First Faculty Advisor
Workplace Stress; Leader Member Exchange Theory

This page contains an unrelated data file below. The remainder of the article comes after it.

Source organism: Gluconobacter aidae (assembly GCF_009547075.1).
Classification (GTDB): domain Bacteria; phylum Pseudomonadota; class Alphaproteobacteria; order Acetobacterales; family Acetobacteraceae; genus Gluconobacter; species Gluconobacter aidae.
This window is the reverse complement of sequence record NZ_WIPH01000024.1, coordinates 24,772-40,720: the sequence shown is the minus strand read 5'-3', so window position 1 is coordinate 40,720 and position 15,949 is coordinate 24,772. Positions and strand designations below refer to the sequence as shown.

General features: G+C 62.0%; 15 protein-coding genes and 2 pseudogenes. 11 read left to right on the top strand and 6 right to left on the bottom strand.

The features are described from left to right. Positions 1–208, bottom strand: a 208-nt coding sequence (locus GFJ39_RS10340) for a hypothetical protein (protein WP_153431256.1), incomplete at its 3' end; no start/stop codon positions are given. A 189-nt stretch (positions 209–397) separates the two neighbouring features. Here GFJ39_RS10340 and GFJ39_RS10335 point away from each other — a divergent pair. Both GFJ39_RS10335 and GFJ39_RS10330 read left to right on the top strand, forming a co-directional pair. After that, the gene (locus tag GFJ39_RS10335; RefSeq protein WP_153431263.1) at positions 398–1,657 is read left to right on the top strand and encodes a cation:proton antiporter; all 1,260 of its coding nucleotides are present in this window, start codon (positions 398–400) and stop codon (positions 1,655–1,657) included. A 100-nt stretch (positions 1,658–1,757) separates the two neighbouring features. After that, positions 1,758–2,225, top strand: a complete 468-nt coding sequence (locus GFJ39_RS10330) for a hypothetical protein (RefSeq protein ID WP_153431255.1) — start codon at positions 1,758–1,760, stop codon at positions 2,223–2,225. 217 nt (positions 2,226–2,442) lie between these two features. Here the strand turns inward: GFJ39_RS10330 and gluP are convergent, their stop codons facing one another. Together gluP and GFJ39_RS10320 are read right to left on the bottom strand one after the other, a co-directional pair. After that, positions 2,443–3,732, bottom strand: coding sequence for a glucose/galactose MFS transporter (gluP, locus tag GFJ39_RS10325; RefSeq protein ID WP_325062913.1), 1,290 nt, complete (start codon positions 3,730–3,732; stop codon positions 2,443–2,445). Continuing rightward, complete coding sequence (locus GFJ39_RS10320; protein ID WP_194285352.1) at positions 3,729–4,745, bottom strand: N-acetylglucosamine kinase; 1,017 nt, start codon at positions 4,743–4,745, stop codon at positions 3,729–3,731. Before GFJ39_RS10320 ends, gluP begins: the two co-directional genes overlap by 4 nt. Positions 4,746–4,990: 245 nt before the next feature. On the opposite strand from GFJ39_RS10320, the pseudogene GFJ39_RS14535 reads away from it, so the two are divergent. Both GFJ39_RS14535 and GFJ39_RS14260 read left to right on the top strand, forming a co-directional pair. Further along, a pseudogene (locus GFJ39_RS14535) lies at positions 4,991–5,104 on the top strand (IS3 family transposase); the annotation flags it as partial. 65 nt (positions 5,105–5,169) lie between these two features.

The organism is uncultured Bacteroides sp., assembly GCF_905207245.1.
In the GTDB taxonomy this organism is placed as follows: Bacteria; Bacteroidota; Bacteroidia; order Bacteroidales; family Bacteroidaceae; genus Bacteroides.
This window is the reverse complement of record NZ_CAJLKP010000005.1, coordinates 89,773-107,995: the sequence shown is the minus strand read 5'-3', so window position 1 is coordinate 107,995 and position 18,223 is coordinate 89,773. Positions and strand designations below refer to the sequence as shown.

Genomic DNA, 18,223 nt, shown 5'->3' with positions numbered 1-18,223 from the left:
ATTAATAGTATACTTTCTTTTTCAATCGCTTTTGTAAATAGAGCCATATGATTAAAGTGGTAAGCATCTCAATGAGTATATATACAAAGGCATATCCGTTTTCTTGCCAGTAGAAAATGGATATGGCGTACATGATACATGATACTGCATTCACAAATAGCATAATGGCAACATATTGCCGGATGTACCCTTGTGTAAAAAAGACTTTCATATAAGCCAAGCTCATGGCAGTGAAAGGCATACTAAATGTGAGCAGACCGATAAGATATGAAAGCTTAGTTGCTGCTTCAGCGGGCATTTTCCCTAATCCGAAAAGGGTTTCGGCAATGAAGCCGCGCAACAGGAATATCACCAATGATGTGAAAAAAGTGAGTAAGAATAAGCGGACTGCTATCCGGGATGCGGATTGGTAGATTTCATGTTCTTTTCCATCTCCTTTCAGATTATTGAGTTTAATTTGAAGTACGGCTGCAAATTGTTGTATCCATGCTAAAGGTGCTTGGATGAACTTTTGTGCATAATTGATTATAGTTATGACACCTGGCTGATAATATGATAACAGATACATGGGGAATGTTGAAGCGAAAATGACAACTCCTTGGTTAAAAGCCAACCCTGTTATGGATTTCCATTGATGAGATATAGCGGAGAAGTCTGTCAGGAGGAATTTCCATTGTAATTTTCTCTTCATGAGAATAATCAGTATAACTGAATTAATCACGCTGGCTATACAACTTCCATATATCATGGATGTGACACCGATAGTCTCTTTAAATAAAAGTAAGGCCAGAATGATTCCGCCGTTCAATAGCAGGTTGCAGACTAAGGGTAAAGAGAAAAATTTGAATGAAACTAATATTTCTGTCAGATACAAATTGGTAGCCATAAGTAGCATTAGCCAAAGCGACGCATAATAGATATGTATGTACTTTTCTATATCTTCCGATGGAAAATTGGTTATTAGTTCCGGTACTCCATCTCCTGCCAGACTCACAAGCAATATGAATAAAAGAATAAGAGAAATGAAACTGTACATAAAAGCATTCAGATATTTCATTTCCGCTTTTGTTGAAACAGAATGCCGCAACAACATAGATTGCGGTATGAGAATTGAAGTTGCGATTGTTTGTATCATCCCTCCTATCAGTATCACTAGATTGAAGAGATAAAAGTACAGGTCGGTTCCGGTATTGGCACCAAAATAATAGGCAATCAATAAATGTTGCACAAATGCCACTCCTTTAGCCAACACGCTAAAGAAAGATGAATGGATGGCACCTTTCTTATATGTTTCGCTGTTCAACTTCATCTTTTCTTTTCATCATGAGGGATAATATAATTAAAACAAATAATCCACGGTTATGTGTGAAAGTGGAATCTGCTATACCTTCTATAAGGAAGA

This Honors Thesis intends to examine the relationship between the Leader Member Exchange Theory and workplace stress faced by employees. In particular, this theory is applied to two significant and prevalent sources of stress encountered by a strong majority of employees including interpersonal workplace relationships and overwhelming workload. This thesis applies LMX as a main cause of these two areas of stress by explaining how high-quality vs low-quality exchanges yield different outcomes on both an individual and organizational level. One major focus of this study is diving into the negative effects of the leader-member relationship faced by the out-group. Lastly, this thesis aims to shed light onto a limited area of research by examining the effects of a moderate LMX relationship. It is suggested that this may be the most optimal LMX range and may bring advantageous consequences on all sides. In terms of methodology, a survey was distributed to over 100 participants in which two main results can be concluded. First, a low-quality exchange is the least effective on both the individual and organizational level. Second, on average, medium LMX relationships are connected to lower degrees of workplace stress. Additional research is necessary to further dive into what degree medium LMX may be more effective than high LMX. In the end, this thesis contributes additional research and data on the effects that LMX theory has on workplace stress to provide employers with concrete solutions to take an active approach on fostering positive and stress-reducing work environments to contribute to both organizational productivity as well as employee well-being.